Roger Vivier's talent was a product of the 1920s. Featuring radically shortening skirts and dresses up to the knee, the decade consequently placed the emphasis on accessories. Young women went out dressed in straight, monochrome dresses, and handkerchiefs whose apparent simplicity clashed with their shoes, handbags and feathered fans – ostentatious, flaunted accessories.
Throughout his entire life, the French bootmaker, who studied sculpture at Paris's École des Beaux-Arts in 1924, would never lose sight of the punctuation embodied by the shoe. On a slender mule or pump, Roger Vivier would place a butterfly with fabric wings, a hummingbird escaped from its golden cage, or a bouquet that would never wither. He transformed the foot, which had to assume the new role of a refined bouquet holder; he domesticated the Chantilly lace that he attached, flanked by a satin ribbon, on to the upper.
The shoe designer also made forays into jewellery when he created elegant ladies' shoes dripping with gemstones, drop beads and embroidery. A craftsman of delicacies, he expanded his repertoire of fragile confections in 1964 to include jewellery that can be attached to any shoe. A master at the art of embellishment and an amateur milliner, he used colorful plumage favored by hat makers for ornamenting fascinators and straw hats. He decorated pumps with the feathers from pheasants or kingfishers, until all that was missing were the wings.
An iconoclast and a puppeteer, he took ankles by storm in 1967, when he created exotic shoes with African masks, feathers and raffia in a clever nod to African art for Yves Saint Laurent.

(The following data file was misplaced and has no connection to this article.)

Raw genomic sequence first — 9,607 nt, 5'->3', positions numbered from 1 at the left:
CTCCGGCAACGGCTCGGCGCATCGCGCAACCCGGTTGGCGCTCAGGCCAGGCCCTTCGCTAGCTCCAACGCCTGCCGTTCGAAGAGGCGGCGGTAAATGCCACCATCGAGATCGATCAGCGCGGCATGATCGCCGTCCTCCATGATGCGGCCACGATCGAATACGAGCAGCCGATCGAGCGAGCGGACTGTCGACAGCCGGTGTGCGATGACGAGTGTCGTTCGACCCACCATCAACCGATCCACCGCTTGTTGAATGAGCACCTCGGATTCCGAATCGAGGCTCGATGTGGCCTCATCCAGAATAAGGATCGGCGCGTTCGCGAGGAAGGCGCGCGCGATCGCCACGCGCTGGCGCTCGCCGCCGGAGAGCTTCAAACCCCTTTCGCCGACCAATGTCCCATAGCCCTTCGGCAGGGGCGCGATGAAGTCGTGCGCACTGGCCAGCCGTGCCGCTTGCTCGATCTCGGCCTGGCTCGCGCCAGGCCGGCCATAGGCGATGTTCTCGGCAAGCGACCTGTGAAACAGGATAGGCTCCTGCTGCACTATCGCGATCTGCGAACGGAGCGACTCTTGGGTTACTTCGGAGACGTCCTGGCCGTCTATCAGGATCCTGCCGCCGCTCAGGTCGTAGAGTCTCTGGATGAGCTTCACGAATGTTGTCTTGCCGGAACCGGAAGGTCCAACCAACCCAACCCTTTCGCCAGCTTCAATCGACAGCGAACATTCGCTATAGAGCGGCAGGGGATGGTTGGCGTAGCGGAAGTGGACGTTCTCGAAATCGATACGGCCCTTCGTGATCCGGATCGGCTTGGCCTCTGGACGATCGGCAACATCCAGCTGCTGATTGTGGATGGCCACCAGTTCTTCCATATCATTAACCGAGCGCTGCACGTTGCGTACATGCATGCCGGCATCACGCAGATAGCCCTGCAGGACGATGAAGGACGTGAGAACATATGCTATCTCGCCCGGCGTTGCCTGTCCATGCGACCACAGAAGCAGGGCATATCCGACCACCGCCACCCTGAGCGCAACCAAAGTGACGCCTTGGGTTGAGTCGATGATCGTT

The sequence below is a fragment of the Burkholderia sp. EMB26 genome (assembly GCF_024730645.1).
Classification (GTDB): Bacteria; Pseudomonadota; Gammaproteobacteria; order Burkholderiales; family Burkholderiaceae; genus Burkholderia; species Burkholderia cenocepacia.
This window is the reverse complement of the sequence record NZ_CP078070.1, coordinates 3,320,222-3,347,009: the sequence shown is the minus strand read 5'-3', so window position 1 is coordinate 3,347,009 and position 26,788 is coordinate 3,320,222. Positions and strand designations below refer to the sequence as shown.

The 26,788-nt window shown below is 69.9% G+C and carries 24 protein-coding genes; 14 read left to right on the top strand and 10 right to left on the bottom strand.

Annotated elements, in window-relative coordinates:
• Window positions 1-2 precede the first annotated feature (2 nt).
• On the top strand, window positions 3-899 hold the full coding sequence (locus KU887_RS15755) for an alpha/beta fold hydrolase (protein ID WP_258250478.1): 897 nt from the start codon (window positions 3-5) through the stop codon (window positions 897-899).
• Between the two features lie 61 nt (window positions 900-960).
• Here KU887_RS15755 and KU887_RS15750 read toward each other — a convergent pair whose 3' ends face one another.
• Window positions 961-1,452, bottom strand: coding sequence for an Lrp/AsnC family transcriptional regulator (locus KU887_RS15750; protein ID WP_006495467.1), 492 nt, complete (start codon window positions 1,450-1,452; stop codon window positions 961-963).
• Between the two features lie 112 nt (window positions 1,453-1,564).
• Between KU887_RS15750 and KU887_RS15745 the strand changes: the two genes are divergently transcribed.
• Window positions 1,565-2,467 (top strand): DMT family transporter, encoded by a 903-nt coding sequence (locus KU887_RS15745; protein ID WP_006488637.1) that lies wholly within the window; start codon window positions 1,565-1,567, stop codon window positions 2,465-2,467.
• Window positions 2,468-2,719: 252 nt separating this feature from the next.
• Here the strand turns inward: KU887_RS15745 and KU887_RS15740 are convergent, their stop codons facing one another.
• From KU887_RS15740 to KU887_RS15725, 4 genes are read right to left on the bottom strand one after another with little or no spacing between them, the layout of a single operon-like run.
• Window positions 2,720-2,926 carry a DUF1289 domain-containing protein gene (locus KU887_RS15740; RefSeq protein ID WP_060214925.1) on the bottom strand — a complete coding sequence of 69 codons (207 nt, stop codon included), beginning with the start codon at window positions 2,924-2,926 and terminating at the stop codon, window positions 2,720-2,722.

Though they cannot speak, Roger Vivier's shoes have no trouble expressing themselves. They are naturally, plastically photogenic. In 1942, he was the assistant, for a time, to the photographer George Hoyningen-Huene in New York, and was comfortable with both ornament and simplicity. He knew how to find the equilibrium between forms, motifs and materials to create his designs, which are veritable pictograms of their time period. Embroidered or in patent leather, his shoes seem designed in one stroke, whether they are roughly sketched or clearly defined.
On women's feet or in the pages of magazines, his creations needn't be pointed out to be recognised. Over the course of his stimulating collaborations with Christian Dior (from 1953 to 1962) and Yves Saint Laurent (from 1963), and under his own name from 1963, Roger Vivier responded to the demands of fashion collections like an artist responding to his patron.
And yet he never lost sight of his own authorship. The pair of flat, square-heeled pumps covered with a large buckle that he created to accompany Yves Saint Laurent's Mondrian dresses in 1965 – among the most widely copied shoes in the world – expertly served the couturier's iconography, and, more essentially, founded his own.
In 2002, almost four years after the passing of its founding creator, Bruno Frisoni was named artistic director of Roger Vivier. His work resembles that of an author who tackles the exercise of translating a text. He must be faithful to the underlying structure of a work without compromising the expression and the originality of his own creation.
Manipulating, like Vivier, his taste for design and collage, and skillfully practising the discipline of haute couture, Bruno Frisoni's intention is to capture a sense of fragility and delicacy.
A new book celebrates both the vintage and current designs. And yet, well before editors' infatuation with fashion books, Roger Vivier was the subject of several publications in which he was recognised for the major contributions his work represents.
He was also the subject of many exhibitions, including one at the Musée des Arts de la Mode in Paris in December 1987. Since the 1960s, his creations have been in the most beautiful museums in the world.
Whether vehement and expressive or silent and reserved, Roger Vivier's marvellous chiffon shoes trace the trajectory of a new profession that constantly reinvents itself.